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To serve member agencies
and strengthen their capacity to alleviate
the causes and circumstances of poverty.
2016 Community Action award nominations due March 11
MCA will host its annual Community Action Awards presentation April 28 as part of the annual Day at the Capitol event. All member agencies are invited to nominate an agency client and/volunteer for recognition. Recipients receive an inscribed trophy and $100 gift card.
Nomination forms have been sent to all member agencies and are also available on the MCA website here.
Nominations are due March 11.
The Governor's Economic and Education Summit (GES2) will take place Tuesday, March 15, in Grand Rapids, featuring keynote speaker Jaime Casap, chief education evangelist at Google. The event is designed to encourage collaboration between the education and business communities to attract, retain and develop Michigan's professional talent.
The summit brings together educators, business leaders and workforce professionals from across Michigan with the goal of expanding the state's ability to compete in the knowledge-based economy of the future.
The event runs from
7 a.m. to 5 p.m. at
Devos Place Convention Center,
303 Monroe Ave. NW,
For more information or to register click here.
| Michigan Community Action will conduct a two day intensive training session March 29-30 in Okemos on designing and managing a community needs assessment and strategic planning process. The training includes presentations, facilitated discussions and small group exercises.
Day one will focus on the community needs assessment and will cover options for research design, strategies for engaging diverse shareholders in the assessment process, using the Community Action Partnership's Community Commons website for data collection, interpreting data and how to get the most out of the final report.
Day two will focus on strategic planning and will cover strategies for engaging internal and external stakeholders, how to conduct a "SWOT" analysis, aligning mission and programs, how to move from selecting goals to writing action plans and how to design an implementation process that translates planning into action. Both days will also cover compliance with organizational standards and how to apply ROMA principles to both processes.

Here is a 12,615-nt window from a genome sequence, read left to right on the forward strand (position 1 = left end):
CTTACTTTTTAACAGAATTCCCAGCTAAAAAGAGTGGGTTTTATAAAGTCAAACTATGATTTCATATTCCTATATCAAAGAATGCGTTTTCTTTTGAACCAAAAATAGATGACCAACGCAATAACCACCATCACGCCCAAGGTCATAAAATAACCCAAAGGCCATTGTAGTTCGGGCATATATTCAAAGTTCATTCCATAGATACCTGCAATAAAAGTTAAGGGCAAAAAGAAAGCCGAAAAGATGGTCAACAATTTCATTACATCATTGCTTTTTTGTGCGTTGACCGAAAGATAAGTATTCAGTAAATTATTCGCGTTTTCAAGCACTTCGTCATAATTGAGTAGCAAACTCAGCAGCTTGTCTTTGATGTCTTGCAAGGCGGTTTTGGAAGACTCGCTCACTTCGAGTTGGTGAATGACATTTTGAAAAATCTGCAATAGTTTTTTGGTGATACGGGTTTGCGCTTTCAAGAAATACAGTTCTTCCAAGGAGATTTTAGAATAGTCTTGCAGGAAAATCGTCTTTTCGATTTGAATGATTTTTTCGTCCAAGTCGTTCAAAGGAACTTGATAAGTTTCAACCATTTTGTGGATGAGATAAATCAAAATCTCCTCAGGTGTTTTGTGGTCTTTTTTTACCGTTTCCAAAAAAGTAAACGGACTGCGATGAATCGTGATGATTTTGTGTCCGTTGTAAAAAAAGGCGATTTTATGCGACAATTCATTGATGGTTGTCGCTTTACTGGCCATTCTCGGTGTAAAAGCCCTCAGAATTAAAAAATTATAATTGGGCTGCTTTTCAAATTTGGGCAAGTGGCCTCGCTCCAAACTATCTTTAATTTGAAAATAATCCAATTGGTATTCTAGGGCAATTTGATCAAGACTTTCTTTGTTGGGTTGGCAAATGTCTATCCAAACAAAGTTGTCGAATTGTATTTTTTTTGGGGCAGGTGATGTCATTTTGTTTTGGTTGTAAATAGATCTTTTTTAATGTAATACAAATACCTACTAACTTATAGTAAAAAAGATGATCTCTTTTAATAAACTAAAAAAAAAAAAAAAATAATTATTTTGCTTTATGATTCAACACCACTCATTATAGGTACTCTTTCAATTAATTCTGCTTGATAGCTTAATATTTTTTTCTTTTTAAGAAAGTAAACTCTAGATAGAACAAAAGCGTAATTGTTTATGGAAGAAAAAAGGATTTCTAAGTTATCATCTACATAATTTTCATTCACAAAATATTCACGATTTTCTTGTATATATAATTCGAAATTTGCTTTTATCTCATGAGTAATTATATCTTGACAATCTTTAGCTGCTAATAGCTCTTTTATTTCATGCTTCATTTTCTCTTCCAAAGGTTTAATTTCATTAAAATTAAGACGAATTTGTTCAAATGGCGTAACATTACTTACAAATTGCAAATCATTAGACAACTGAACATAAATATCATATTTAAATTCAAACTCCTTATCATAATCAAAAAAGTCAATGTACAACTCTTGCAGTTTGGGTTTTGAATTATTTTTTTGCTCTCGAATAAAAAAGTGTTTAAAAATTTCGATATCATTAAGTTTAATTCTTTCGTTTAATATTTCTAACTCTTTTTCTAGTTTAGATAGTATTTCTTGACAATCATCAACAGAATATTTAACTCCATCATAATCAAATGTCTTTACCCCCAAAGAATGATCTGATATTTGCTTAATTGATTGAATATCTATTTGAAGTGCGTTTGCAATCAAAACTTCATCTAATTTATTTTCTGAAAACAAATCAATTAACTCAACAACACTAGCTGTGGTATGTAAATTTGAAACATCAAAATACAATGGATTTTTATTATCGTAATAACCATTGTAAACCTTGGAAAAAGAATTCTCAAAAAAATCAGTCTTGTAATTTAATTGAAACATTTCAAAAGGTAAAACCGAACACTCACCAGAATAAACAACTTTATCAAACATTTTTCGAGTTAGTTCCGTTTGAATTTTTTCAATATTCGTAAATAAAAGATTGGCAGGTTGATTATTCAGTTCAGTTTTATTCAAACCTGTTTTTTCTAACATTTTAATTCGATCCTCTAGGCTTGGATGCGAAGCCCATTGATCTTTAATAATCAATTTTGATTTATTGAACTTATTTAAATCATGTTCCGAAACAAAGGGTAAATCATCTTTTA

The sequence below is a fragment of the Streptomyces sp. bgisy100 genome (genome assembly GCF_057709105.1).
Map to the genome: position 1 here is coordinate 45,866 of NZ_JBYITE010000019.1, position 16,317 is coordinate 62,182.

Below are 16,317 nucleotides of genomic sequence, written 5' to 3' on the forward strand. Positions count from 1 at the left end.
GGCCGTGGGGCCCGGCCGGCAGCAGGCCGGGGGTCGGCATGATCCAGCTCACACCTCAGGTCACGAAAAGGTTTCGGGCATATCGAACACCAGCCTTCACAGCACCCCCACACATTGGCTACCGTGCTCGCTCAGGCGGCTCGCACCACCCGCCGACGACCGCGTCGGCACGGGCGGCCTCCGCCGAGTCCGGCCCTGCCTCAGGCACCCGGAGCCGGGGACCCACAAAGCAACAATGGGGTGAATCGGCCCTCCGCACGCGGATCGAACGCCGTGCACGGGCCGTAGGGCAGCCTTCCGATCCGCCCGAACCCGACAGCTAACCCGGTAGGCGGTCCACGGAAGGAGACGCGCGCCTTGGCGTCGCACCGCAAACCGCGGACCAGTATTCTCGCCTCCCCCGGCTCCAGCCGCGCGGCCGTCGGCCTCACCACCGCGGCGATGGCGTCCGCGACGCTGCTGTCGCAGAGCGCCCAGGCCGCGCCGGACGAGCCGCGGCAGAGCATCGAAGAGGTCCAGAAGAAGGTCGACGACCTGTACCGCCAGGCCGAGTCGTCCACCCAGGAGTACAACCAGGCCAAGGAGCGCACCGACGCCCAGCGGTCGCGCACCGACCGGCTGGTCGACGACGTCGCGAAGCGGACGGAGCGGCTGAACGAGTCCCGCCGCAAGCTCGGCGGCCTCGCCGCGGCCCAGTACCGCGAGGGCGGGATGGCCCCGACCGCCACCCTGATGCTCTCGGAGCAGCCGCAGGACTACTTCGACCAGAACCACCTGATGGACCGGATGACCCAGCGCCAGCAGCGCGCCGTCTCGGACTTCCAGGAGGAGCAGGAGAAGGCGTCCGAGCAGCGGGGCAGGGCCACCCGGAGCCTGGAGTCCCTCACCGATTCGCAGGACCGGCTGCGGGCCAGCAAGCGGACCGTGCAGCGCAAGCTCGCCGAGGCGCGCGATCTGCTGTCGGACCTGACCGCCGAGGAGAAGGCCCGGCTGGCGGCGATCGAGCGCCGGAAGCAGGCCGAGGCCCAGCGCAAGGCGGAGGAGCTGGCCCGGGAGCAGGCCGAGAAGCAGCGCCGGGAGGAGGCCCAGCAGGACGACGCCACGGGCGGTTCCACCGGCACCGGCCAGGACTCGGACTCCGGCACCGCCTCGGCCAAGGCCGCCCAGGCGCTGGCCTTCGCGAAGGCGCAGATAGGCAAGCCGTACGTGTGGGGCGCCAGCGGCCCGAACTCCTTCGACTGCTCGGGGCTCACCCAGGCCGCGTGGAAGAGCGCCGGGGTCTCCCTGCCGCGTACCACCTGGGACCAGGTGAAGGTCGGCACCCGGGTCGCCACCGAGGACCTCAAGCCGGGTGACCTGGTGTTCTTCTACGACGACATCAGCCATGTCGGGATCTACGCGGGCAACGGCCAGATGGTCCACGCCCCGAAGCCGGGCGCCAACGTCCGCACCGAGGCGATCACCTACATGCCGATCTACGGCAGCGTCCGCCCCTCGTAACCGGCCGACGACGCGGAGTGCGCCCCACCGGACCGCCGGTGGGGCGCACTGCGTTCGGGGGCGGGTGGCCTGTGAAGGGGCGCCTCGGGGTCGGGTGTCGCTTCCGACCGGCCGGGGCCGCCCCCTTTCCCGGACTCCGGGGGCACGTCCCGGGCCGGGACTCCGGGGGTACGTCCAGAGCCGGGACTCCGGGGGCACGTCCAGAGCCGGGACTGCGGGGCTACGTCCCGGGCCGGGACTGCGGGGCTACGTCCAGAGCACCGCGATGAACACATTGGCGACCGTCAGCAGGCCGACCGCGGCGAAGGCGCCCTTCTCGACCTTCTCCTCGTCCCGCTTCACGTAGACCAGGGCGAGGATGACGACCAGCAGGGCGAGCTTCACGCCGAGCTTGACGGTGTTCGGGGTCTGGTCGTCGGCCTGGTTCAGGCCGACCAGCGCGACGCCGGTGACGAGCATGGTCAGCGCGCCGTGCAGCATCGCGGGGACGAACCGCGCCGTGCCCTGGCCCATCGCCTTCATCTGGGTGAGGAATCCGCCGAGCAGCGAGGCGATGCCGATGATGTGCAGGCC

The training will be conducted by Dr. Jarle Crocker, director of training and technical assistance at Community Action Partnership (CAP) and Natalie Kramer, CAP program and policy associate.
Tuesday March 29 - Wednesday March 30,
9 a.m. to 4 p.m.
Michigan Community Action
2173 Commons Parkway
Okemos, MI 48864
For attendees needing overnight accommodations, two hotels are within a short walk from the MCA office: Click on the links below for details:
Holiday Inn Express
Did You Know?
Those most affected by the rental housing crisis in Michigan are families with children. Twenty-eight percent of the total rental population in Michigan pays at least half of their income on rent.
MCA Officers/Board Members 2015-2017
Northwest Michigan CAA
Wayne Metro CAA
Mid Michigan CAA
Lower Peninsula Rural Officer
Southwestern Michigan CAA
Upper Peninsula Officer
Gogebic Ontonagon CAA
Kalamazoo County CAA
Director's Council Chair
Ottawa County CAA
CAA Governing Board Officer
Capital Area Comm. Services
CAA Governing Board Officer
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Built in 1915, the former Holy Family Orphanage of Marquette is being renovated into low income housing.
When renovation of the
former Holy Family Orphanage,
a longtime eyesore in the city of Marquette,
begins this spring, it will serve as another example of Alger-Marquette Community Action Board (AMCAB) responding to the housing needs in the Upper Peninsula communities it serves.
isn't the first or only Community Action Agency to become involved in developing housing, but few if any agencies are engaged to the same extent it is.
"We're simply responding to what our community tells us is needed," says AMCAB Executive Director Amy Lerlie, who says the
need is based on the geography and demographics of Alger and Marquette counties.
The cities of Marquette (population 21,441) and Munising (2,309) are central to AMCAB's service area, which covers 8,474 square miles, is sparsely populated, geographically isolated and has limited public transportation.
Because people need to be where services and jobs are available, demand for housing in the two communities is robust